Back outside the heat was staggering, bouncing off the high cliffs even though we were right by the river. Sam was here not long ago, so she opted to sit in the shade while I went on with the guard, who pointed out many interesting rock shrines and funerary niches carved by officials of the New Kingdom. It was fascinating but after a couple of kilometres even I succumbed to the heat and could go no further. The guard had just pointed out the continuation of the track which dropped steeply down some flaky rocks hanging perilously close to the water’s edge, but I knew we couldn’t get much further along the river bank here. There is also a very large rock with a flight of stone steps going partly up the face, but Sam had already told me that the steps were gone on the other side.
After around an hour I was back with Sam and we retraced our steps back past Horemheb’s speos to the rest house, staying for another half an hour and drinking a welcome glass of sugary tea with the guards. There was so much to look at even sitting outside the rest house.
White egrets and kingfishers flew low over the river and we saw a heron catching a fish and slowly eating it on a little island. Gebel el-Silsila is a beautiful spot and we watched as many cruise boats steamed north to Aswan or south to Luxor. We had planned to come another day and go to the larger east bank quarries where many kings quarried stone for the monuments of Thebes and left inscriptions. One thing I particularly wanted to see is a large stele of Amenhotep IV (Akhenaten) recording that he had ’caused an obelisk for the Temple of the Sun at Karnak to be quarried there’. There are also prehistoric rock-engravings on the east bank. But it was not to be, as the gafir told us that the eastern quarries were closed and visitors were not allowed without special permission. At least I could see the quarries just across the river.
On the way back, Abdul decided that it would be much quicker if we took the desert road back to Luxor. This is a new fast road that bypasses the towns of Edfu and Esna. However, this got him into a lot of trouble at the checkpoint because he didn’t have a charter to travel on this road. As usual he talked his way out of it and managed to keep his licence (which they could have taken away).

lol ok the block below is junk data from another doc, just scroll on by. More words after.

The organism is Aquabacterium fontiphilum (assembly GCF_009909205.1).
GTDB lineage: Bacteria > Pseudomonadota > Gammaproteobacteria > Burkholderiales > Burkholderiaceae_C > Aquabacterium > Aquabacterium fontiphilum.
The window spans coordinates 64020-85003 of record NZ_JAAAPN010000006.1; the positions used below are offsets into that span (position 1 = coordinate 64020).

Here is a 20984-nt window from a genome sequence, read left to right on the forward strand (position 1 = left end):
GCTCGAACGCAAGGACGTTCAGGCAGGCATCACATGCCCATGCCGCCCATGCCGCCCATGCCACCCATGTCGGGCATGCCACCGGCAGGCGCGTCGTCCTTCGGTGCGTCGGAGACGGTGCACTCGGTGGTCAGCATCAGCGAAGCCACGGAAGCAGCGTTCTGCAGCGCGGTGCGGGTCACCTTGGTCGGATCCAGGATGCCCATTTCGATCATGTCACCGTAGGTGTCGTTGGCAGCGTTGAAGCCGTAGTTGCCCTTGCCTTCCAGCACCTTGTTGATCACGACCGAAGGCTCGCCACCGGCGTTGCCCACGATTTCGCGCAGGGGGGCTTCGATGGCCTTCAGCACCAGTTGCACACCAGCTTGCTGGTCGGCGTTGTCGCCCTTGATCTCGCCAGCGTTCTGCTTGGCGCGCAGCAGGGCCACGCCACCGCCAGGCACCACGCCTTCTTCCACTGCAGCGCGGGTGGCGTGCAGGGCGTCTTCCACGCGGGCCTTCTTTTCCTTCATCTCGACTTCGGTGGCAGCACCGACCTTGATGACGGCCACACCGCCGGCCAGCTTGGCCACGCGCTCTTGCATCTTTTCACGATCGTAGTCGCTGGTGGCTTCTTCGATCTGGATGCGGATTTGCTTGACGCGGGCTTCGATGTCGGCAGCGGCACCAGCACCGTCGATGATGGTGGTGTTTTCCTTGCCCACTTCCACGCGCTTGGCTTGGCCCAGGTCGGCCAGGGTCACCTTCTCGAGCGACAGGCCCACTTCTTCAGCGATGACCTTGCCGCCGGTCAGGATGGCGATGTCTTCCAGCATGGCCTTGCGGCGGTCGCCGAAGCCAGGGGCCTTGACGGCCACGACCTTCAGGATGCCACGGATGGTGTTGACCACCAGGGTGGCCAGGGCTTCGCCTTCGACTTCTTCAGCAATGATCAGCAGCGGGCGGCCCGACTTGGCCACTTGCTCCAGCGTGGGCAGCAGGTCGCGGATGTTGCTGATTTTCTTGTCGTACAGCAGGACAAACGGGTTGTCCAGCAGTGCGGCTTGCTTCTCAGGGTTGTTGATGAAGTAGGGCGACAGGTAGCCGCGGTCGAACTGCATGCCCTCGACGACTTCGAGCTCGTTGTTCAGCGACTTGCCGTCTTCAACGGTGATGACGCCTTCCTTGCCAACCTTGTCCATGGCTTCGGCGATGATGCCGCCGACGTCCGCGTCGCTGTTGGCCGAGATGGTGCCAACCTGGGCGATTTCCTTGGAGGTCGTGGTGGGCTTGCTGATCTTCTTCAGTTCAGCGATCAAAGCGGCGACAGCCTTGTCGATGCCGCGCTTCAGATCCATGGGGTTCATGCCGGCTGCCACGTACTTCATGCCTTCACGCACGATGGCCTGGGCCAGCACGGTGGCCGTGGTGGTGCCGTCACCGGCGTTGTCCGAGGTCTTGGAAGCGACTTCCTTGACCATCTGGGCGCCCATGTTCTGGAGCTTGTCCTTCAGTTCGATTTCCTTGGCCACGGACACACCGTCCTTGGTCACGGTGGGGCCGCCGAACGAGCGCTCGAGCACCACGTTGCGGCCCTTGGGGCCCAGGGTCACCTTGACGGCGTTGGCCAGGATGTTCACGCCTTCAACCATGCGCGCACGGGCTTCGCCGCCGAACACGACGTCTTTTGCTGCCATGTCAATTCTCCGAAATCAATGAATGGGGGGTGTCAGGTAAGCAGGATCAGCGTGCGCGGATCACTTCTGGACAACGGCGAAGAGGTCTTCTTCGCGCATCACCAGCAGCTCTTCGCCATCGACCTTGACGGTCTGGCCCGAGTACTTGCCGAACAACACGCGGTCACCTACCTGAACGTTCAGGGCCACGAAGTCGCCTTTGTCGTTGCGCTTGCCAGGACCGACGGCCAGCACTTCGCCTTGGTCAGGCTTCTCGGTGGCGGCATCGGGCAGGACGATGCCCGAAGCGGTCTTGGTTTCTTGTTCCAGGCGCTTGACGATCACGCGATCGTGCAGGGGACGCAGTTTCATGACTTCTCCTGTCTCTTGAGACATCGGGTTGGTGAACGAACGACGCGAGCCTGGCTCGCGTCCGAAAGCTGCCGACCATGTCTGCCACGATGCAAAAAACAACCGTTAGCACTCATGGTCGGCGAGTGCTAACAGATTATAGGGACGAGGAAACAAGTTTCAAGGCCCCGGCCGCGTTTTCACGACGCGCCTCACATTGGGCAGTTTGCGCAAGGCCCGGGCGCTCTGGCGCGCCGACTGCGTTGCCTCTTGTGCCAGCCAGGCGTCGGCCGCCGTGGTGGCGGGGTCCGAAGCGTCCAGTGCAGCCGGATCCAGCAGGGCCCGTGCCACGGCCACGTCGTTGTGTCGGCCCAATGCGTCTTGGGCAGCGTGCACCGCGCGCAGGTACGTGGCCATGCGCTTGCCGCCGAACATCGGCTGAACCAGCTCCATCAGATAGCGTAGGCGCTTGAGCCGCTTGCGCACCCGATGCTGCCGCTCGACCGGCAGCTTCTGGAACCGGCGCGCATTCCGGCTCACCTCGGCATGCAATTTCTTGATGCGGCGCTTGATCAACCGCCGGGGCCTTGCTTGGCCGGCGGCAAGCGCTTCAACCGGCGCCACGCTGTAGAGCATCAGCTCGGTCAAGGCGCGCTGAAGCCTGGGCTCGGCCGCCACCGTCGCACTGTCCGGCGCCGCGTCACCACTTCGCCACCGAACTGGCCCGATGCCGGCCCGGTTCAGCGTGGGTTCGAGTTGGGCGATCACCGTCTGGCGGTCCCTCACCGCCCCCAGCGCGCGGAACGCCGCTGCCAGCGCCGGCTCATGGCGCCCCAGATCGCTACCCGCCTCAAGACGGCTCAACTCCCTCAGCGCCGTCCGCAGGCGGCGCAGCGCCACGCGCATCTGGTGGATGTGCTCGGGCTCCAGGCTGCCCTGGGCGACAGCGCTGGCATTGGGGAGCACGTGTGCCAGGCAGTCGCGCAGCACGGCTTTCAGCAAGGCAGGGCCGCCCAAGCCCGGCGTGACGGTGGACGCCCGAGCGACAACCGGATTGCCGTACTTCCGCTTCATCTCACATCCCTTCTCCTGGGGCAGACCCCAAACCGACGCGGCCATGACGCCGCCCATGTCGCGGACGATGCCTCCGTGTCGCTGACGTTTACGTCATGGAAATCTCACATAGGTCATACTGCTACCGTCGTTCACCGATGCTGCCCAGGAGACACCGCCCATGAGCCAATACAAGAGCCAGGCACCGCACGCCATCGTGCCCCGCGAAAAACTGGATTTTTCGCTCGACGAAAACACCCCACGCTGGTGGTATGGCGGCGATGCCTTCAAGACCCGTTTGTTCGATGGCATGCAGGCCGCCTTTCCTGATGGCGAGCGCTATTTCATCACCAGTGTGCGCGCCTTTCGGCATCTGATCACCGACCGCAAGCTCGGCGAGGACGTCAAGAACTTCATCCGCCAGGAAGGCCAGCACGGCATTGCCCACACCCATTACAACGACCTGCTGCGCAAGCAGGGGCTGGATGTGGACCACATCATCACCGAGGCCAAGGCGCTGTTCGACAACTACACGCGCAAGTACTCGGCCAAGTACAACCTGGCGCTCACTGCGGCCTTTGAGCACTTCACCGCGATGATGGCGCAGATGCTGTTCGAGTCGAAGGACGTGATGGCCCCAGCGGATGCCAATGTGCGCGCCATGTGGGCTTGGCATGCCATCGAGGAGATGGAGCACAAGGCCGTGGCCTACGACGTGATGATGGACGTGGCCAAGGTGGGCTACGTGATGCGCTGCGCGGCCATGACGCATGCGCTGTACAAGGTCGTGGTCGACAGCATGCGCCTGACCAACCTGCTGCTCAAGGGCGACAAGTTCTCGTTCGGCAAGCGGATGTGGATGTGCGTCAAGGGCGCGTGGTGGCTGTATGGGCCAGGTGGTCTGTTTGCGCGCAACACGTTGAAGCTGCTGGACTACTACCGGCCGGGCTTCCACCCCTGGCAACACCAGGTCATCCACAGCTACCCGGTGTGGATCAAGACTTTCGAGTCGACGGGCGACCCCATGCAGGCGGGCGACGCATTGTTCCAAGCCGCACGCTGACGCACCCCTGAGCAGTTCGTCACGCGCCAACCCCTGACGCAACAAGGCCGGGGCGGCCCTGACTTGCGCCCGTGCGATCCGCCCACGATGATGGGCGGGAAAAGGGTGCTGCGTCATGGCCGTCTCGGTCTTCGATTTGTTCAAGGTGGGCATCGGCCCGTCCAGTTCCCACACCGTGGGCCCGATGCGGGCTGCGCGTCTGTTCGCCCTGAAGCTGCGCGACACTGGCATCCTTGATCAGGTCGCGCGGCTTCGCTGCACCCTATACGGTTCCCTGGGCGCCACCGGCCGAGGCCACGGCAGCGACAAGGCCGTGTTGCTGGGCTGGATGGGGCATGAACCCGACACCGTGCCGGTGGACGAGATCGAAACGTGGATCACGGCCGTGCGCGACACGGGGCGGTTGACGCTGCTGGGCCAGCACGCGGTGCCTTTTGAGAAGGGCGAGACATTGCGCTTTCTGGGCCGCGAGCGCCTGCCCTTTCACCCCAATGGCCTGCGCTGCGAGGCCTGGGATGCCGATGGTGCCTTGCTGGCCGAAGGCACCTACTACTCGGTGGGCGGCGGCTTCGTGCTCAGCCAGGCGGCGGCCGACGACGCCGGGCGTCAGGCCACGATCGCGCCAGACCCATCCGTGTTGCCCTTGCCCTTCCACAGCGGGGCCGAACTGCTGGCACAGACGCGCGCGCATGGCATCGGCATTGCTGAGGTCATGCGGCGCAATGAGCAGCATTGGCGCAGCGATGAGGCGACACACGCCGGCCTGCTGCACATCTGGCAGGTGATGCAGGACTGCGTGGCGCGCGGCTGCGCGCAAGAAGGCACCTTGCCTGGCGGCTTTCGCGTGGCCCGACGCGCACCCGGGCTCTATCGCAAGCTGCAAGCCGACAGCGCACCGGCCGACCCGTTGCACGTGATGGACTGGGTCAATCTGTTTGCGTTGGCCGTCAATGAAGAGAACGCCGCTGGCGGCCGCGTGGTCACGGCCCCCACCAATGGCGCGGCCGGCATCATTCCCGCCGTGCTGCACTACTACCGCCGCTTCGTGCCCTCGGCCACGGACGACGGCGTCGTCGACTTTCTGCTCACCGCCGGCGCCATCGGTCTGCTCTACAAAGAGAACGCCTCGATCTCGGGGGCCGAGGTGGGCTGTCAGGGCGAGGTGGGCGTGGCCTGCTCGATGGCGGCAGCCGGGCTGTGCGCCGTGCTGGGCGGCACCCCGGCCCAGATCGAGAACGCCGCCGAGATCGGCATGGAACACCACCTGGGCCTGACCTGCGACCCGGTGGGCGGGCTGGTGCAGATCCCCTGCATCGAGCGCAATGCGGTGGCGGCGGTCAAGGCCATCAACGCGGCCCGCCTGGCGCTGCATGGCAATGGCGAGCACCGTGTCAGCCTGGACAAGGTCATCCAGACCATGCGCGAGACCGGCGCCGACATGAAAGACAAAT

By late afternoon we were back at the Villa Mut, sitting watching the sun go down over the Mut Temple with sandwiches and coffee on the roof.
I woke up late on Sunday morning feeling like I had a head full of lead. Every movement was an effort. Sam pottered about the villa for the morning and didn’t feel any urgency to go anywhere either. She tried several times to telephone to the SCA in Cairo about our antiquity permissions from Dr Hawass, but could get no reply. I spent the morning on the roof terrace, trying to take a photograph of a beautiful but elusive tiny bright green Bee-eater. Eventually, just as I was about to give up I managed to capture him (or her) on my camera.
On a good note, Rachad, the villa’s owner finally managed to get us an internet connection using a different service provider. I was just about to connect my laptop when there was a huge crash of thunder. Sam and I rushed up to the roof and saw that the sky was alive with streaks of lightening and distant rumblings of thunder. The children in the street below us were letting out gleeful whoops of joy when big drops of rain started falling. Within seconds everything was soaked. Apparently this was the first rain Luxor had seen for three years and it seemed to be delighting everyone. I just hoped the storm would clear the oppressive heat and humidity. The rain didn’t last for more than an hour or so – not quite the kind of steady horizontal rain we get in Cornwall sometimes day in, day out, for weeks at a time. But the thunderstorm rumbled on for most of the night.
Monday morning dawned with a clear sky. I felt a little better but this morning Sam seemed to have come down with whatever I had yesterday. It wasn’t the usual Egyptian tummy – more like a sleeping sickness and we just couldn’t stay awake for more than an hour at a time. Must be a bug of some sort. As I felt better throughout the day, Sam felt worse so neither of us went out at all.
I finally managed to dash off a few emails and spent a while on the Brooklyn Museum dig diary blog which is documenting Richard Fazzini’s team’s current excavations in the Temple of Mut. I feel privileged to read about all they are doing as it happens and having such a grandstand view too.
Just after lunchtime our electricity went off and we realised the downside of an Egyptian house with no windows in the living areas when we were plunged into darkness. Many of the local houses are built this way to keep out the heat and it works spectacularly well because most of the time we were freezing indoors even though the temperature outside was very high. I kept going out onto the roof to warm up. Eventually Sam went off for an afternoon nap and I stayed on the roof terrace reading until it got too dark. The electricity finally came back on at 6.00pm. I remember these frequent power cuts happening years ago in Luxor and especially on the West Bank, but I thought the power to the town had been much improved in recent years. Maybe yesterday’s storm had done some damage to power lines.